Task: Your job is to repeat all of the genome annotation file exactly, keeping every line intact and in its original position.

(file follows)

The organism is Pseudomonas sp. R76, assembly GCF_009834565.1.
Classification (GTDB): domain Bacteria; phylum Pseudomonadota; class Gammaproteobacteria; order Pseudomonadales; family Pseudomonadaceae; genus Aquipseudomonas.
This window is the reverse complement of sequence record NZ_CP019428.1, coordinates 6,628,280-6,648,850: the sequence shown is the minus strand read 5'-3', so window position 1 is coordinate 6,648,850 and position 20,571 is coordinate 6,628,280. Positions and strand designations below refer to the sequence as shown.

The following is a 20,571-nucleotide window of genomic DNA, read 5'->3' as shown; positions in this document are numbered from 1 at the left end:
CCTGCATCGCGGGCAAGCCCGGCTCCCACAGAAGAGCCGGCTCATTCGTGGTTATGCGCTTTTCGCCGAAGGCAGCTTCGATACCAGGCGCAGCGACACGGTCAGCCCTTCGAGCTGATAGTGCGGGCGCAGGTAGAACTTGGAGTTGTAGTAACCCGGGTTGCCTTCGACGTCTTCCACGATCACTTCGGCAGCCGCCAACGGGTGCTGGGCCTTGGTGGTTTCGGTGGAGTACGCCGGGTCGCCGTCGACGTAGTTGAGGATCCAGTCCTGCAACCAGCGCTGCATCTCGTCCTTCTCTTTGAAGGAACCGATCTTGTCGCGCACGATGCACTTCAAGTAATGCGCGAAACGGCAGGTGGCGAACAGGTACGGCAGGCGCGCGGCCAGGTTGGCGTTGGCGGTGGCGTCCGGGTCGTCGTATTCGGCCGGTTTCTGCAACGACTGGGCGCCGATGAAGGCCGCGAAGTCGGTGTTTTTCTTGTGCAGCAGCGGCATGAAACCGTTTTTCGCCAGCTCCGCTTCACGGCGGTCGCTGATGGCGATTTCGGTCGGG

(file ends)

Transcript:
The organism is Pseudomonas sp. R76, assembly GCF_009834565.1.
Classification (GTDB): domain Bacteria; phylum Pseudomonadota; class Gammaproteobacteria; order Pseudomonadales; family Pseudomonadaceae; genus Aquipseudomonas.
This window is the reverse complement of sequence record NZ_CP019428.1, coordinates 6,628,280-6,648,850: the sequence shown is the minus strand read 5'-3', so window position 1 is coordinate 6,648,850 and position 20,571 is coordinate 6,628,280. Positions and strand designations below refer to the sequence as shown.

The following is a 20,571-nucleotide window of genomic DNA, read 5'->3' as shown; positions in this document are numbered from 1 at the left end:
CCTGCATCGCGGGCAAGCCCGGCTCCCACAGAAGAGCCGGCTCATTCGTGGTTATGCGCTTTTCGCCGAAGGCAGCTTCGATACCAGGCGCAGCGACACGGTCAGCCCTTCGAGCTGATAGTGCGGGCGCAGGTAGAACTTGGAGTTGTAGTAACCCGGGTTGCCTTCGACGTCTTCCACGATCACTTCGGCAGCCGCCAACGGGTGCTGGGCCTTGGTGGTTTCGGTGGAGTACGCCGGGTCGCCGTCGACGTAGTTGAGGATCCAGTCCTGCAACCAGCGCTGCATCTCGTCCTTCTCTTTGAAGGAACCGATCTTGTCGCGCACGATGCACTTCAAGTAATGCGCGAAACGGCAGGTGGCGAACAGGTACGGCAGGCGCGCGGCCAGGTTGGCGTTGGCGGTGGCGTCCGGGTCGTCGTATTCGGCCGGTTTCTGCAACGACTGGGCGCCGATGAAGGCCGCGAAGTCGGTGTTTTTCTTGTGCAGCAGCGGCATGAAACCGTTTTTCGCCAGCTCCGCTTCACGGCGGTCGCTGATGGCGATTTCGGTCGGG